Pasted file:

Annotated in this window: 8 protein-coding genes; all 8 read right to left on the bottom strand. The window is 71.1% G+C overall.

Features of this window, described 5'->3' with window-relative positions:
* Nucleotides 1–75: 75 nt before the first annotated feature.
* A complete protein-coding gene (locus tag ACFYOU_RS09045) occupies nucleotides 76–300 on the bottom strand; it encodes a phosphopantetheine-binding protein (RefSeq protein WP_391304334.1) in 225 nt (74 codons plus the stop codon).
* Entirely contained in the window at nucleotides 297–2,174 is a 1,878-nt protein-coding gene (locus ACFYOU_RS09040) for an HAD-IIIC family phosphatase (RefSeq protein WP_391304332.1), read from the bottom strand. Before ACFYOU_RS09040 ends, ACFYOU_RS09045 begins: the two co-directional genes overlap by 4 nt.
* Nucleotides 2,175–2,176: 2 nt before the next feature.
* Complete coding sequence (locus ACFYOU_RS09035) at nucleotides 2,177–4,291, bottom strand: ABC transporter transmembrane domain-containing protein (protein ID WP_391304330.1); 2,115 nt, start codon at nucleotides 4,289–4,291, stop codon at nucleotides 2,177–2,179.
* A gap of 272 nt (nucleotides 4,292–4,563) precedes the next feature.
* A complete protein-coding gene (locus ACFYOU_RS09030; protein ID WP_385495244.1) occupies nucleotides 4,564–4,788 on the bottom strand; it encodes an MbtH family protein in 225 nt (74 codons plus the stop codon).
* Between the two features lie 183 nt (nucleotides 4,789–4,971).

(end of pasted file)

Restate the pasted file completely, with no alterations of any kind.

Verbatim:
Annotated in this window: 8 protein-coding genes; all 8 read right to left on the bottom strand. The window is 71.1% G+C overall.

Features of this window, described 5'->3' with window-relative positions:
* Nucleotides 1–75: 75 nt before the first annotated feature.
* A complete protein-coding gene (locus tag ACFYOU_RS09045) occupies nucleotides 76–300 on the bottom strand; it encodes a phosphopantetheine-binding protein (RefSeq protein WP_391304334.1) in 225 nt (74 codons plus the stop codon).
* Entirely contained in the window at nucleotides 297–2,174 is a 1,878-nt protein-coding gene (locus ACFYOU_RS09040) for an HAD-IIIC family phosphatase (RefSeq protein WP_391304332.1), read from the bottom strand. Before ACFYOU_RS09040 ends, ACFYOU_RS09045 begins: the two co-directional genes overlap by 4 nt.
* Nucleotides 2,175–2,176: 2 nt before the next feature.
* Complete coding sequence (locus ACFYOU_RS09035) at nucleotides 2,177–4,291, bottom strand: ABC transporter transmembrane domain-containing protein (protein ID WP_391304330.1); 2,115 nt, start codon at nucleotides 4,289–4,291, stop codon at nucleotides 2,177–2,179.
* A gap of 272 nt (nucleotides 4,292–4,563) precedes the next feature.
* A complete protein-coding gene (locus ACFYOU_RS09030; protein ID WP_385495244.1) occupies nucleotides 4,564–4,788 on the bottom strand; it encodes an MbtH family protein in 225 nt (74 codons plus the stop codon).
* Between the two features lie 183 nt (nucleotides 4,789–4,971).